After matching such a distinctive play, I managed to narrow down the year and matched up the other 2 productions in Curtis’ pictures.

Booker Bradshaw, Juanita Moore and Isabel Sanford in Happy Ending.
Joseph Washington and Laurine Nevels in Lost in Stars.

All of the productions took place in 1967. Here are some of the portraits that Curtis took the same day.

This slideshow requires JavaScript.

Here is a photo of Billy G. Mills with actors from Day of Absence. 

Morris Erby, Isabel Sanford and Juanita Moore with Billy G. Mills at the Ebony Showcase Theater.

Curtis also took a great picture of John Amos, with Nick and Edna Stewart and the rest of the Ebony Showcase players, during the Watts Summer Festival in 1971. Perhaps best known for his role as James Evans Sr. in the TV show Good Times, Amos celebrated his 76th birthday a few days ago. Amos was in a production of Norman is that you? The production was a Broadway flop that the Ebony Showcase Theater recast with black actors. The production became a hit that ran at the theater for seven years.



Oliver, Myrna. “Nick Stewart; Co-Founded Ebony Theater to Help Black Actors.” Los Angeles Times. December 21, 2000. Accessed December 28, 2015.

Shirley, Don. “Ebony Showcase Looks to ‘Norman’ to Bail It Out.” Los Angeles Times. April 14, 1991. Accessed December 28, 2015.


This is one of my favorite pictures by Curtis, but it won’t be featured in my exhibit in January. Luckily, it is currently on display at the LAPL Central Branch Getty Gallery until Friday, January 29th, 2016, as part of a different exhibit called: Changing America: The Emancipation Proclamation, 1863 and the March on Washington, 1963. Half of the photos for this exhibit are from the Shades of LA Collection, and the other half is from the Curtis collection. It features a completely different set of photographs from the actual Curtis exhibit opening in January, showcasing life in the African American community, instead of a specific focus on black leaders.

Here is a link for more information about the Changing America exhibit:

Freeing Angela Davis

Current total count: 17,040 photographs and negatives processed.

It’s been a very hectic few months , which is why there hasn’t been a blog post in quite a while. October was spent finishing up the initial processing of the majority of the collection. I had my birthday in November, along with Thanksgiving and my graduation from UBC, so I was gone for several weeks. I’ve processed nearly the entire collection, which is currently numbered at 17, 040 photos and negatives. There are a few hundred still unprocessed, orphans which may belong to other series or by themselves. I’m in the process of cleaning up the arrangement and still hold out hope that I can reunite a few to their original events. Currently, my desk has been overrun by the orphan photos, spread out in a gigantic game of memory.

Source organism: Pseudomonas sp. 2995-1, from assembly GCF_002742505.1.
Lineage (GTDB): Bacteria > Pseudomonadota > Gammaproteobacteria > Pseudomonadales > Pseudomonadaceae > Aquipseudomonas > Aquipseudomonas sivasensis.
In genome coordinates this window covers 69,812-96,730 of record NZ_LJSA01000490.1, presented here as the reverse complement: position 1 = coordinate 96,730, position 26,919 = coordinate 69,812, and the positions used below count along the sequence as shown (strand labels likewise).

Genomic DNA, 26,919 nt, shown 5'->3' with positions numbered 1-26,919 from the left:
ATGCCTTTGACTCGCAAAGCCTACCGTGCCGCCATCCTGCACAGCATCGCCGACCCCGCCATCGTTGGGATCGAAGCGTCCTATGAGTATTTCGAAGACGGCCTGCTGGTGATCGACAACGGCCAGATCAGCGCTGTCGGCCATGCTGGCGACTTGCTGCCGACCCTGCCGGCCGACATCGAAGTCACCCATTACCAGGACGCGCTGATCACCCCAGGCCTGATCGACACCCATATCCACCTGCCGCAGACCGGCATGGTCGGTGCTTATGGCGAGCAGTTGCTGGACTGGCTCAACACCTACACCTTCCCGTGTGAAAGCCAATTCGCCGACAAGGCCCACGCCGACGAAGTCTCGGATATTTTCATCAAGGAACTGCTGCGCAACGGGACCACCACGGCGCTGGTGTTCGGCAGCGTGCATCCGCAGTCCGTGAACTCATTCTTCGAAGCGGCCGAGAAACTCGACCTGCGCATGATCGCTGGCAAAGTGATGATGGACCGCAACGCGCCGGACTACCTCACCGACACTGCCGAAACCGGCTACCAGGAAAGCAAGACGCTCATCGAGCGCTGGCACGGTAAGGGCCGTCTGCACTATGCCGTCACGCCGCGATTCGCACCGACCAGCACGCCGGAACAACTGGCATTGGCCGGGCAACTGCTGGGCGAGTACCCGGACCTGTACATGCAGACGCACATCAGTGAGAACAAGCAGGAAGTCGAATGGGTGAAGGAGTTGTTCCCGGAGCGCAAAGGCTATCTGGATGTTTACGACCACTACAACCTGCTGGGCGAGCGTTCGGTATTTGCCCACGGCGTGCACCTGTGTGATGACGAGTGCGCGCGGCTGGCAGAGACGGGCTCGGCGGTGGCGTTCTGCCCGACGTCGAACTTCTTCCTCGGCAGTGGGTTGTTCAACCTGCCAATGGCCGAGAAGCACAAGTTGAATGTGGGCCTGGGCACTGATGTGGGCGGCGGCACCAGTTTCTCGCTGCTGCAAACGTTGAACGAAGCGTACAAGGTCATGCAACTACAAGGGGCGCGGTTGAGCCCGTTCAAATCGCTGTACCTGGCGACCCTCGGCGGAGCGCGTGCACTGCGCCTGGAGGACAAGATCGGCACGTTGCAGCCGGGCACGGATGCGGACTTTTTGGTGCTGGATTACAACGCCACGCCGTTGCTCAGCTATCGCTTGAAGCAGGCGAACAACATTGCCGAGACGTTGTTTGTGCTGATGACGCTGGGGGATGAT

I’m also halfway done with the work for the Curtis Exhibit, which will be unveiled in January 2016 at the History and Genealogy Department at the Central Branch of the LAPL. Photos and captions are almost complete, with an exhibit book in progress.

I thought this would be a great time to talk about the photos I managed to identify a few months ago regarding Angela Davis. Angela Davis was hired as an assistant professor for the Philosophy Department at UCLA. Davis was an activist, radical feminist, a member of the Communist Party, with ties to the Black Panther party. Months after she was hired, under the urging of Governor Ronald Reagan, Davis was fired by the Board of Regents at UCLA, mainly because of her membership in the Communist Party.

When her position was reinstated, largely because a judge ruled that the Regents could not fire her based solely on her political affiliations, the Regents released her again in 1970, firing her this time for language she used in her speeches at school.

It was around this time that the Soledad Brothers’ trial began. The Soledad Brothers were 3 African American men who had been accused of killing a prison guard at Soledad Prison. During their trial in 1970, an African American high school student named Jonathan Jackson held the courtroom hostage. Jackson was heavily armed, and while attempting to escape with the one of the defendants and hostages, the police opened fire on their vehicle, killing Jackson, the defendant and Superior Court Judge Harold Haley, who had been one of the hostages. Angela Davis had purchased the firearms used by Jackson days earlier and had been corresponding with one of the inmates. Based on this evidence, she was charged with aggravated kidnapping and first degree murder in the death of Judge Harold Haley.